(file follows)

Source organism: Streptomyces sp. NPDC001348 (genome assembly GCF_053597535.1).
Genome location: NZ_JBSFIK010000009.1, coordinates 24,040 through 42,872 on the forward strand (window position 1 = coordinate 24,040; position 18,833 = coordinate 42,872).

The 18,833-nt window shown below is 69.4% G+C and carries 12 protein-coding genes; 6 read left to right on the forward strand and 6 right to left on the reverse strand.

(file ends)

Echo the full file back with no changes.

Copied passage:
Source organism: Streptomyces sp. NPDC001348 (genome assembly GCF_053597535.1).
Genome location: NZ_JBSFIK010000009.1, coordinates 24,040 through 42,872 on the forward strand (window position 1 = coordinate 24,040; position 18,833 = coordinate 42,872).

The 18,833-nt window shown below is 69.4% G+C and carries 12 protein-coding genes; 6 read left to right on the forward strand and 6 right to left on the reverse strand.